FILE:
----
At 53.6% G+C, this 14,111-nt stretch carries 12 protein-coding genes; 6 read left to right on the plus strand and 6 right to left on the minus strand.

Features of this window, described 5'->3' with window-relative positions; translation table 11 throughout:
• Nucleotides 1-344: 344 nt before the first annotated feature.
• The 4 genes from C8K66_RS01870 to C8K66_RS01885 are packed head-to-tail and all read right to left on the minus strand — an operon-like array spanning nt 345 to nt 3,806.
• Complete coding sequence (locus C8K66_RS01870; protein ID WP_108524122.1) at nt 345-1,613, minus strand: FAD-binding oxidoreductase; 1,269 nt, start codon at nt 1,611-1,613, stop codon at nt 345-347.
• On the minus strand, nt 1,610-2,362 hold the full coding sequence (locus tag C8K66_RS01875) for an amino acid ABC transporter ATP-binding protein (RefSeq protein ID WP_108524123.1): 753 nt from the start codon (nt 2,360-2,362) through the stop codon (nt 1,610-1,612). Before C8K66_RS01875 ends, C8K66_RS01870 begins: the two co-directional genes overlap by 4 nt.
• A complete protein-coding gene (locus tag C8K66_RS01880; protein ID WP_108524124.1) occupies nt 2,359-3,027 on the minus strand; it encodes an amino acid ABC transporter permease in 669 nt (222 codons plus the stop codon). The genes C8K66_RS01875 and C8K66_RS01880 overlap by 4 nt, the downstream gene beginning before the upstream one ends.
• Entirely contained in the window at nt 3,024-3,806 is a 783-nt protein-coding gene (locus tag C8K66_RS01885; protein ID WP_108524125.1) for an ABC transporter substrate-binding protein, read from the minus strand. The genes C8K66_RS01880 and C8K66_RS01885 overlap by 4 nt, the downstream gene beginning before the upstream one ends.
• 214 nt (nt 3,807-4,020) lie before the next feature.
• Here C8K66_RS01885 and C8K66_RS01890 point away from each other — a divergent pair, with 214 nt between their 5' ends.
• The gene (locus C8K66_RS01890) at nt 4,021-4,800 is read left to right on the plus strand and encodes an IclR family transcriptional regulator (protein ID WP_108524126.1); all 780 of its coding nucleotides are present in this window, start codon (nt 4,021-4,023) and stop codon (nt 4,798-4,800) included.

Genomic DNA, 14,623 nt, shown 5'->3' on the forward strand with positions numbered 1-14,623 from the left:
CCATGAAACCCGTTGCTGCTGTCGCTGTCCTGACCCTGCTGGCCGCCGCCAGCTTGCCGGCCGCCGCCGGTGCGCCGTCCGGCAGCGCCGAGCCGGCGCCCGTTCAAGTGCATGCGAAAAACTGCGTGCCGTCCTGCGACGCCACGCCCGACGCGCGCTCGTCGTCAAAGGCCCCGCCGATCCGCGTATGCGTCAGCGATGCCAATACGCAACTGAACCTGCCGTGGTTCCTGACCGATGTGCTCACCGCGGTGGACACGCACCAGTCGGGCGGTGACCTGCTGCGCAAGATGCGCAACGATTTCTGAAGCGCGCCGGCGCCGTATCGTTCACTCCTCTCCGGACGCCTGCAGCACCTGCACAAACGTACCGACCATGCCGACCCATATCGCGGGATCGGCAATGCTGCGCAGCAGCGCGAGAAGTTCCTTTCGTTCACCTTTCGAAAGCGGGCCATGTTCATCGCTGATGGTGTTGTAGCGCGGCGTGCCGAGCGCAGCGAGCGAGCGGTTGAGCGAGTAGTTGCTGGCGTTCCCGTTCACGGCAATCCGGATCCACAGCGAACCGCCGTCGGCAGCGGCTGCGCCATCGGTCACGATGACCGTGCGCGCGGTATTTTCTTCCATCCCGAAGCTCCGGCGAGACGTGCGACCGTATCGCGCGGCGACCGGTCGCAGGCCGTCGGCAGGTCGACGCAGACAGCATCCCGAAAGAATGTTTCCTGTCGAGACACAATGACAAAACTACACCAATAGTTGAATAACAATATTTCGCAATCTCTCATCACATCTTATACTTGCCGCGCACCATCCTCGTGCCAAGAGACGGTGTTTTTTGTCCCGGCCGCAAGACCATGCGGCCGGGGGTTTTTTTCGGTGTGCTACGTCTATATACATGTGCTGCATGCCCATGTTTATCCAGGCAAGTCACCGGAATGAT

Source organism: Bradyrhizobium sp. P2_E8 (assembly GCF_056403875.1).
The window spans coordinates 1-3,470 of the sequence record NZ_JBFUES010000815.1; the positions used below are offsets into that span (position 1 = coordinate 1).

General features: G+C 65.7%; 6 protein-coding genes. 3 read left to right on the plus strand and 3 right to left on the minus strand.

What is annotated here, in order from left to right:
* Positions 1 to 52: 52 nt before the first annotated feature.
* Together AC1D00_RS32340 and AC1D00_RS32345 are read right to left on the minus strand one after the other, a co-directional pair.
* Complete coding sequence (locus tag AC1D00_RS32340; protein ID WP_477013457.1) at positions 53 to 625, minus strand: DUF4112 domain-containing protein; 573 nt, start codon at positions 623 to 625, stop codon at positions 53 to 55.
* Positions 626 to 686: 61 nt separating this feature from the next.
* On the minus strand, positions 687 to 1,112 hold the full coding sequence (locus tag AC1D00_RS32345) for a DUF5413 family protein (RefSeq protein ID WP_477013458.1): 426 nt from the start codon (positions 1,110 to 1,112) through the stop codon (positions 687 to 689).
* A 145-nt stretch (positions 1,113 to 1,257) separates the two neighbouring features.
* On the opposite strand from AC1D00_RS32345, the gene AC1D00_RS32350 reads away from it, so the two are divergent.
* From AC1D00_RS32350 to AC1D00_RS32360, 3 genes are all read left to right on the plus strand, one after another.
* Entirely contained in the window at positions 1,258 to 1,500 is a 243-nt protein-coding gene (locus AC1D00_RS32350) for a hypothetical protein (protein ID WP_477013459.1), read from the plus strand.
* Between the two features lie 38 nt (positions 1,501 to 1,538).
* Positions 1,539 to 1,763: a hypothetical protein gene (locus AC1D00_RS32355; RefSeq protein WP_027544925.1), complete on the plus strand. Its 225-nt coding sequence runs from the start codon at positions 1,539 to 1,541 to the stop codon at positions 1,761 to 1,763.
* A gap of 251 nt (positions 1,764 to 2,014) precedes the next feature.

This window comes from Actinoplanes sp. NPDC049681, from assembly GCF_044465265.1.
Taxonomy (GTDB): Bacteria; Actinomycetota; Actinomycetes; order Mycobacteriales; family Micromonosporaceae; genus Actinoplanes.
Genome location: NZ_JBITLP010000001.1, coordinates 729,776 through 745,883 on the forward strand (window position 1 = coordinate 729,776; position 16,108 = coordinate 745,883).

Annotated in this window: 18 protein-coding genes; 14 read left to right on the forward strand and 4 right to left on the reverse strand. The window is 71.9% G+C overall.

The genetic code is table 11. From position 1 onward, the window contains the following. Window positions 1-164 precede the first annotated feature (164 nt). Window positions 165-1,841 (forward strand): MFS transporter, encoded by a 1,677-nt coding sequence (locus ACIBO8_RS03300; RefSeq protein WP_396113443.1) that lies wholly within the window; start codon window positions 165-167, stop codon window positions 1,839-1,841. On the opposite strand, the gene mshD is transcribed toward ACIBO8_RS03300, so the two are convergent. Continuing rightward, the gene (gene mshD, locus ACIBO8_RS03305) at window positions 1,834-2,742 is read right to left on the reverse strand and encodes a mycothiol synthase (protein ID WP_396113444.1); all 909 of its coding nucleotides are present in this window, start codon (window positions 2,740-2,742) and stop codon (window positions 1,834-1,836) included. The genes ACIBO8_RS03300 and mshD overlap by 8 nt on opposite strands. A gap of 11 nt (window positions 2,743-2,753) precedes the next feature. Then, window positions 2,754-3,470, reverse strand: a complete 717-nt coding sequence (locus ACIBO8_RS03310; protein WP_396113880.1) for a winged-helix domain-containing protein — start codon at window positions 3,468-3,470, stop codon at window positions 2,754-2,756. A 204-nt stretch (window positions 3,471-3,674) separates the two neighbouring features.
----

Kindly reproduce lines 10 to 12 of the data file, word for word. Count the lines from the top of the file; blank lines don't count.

• Here C8K66_RS01885 and C8K66_RS01890 point away from each other — a divergent pair, with 214 nt between their 5' ends.
• The gene (locus C8K66_RS01890) at nt 4,021-4,800 is read left to right on the plus strand and encodes an IclR family transcriptional regulator (protein ID WP_108524126.1); all 780 of its coding nucleotides are present in this window, start codon (nt 4,021-4,023) and stop codon (nt 4,798-4,800) included.

Genomic DNA, 14,623 nt, shown 5'->3' on the forward strand with positions numbered 1-14,623 from the left: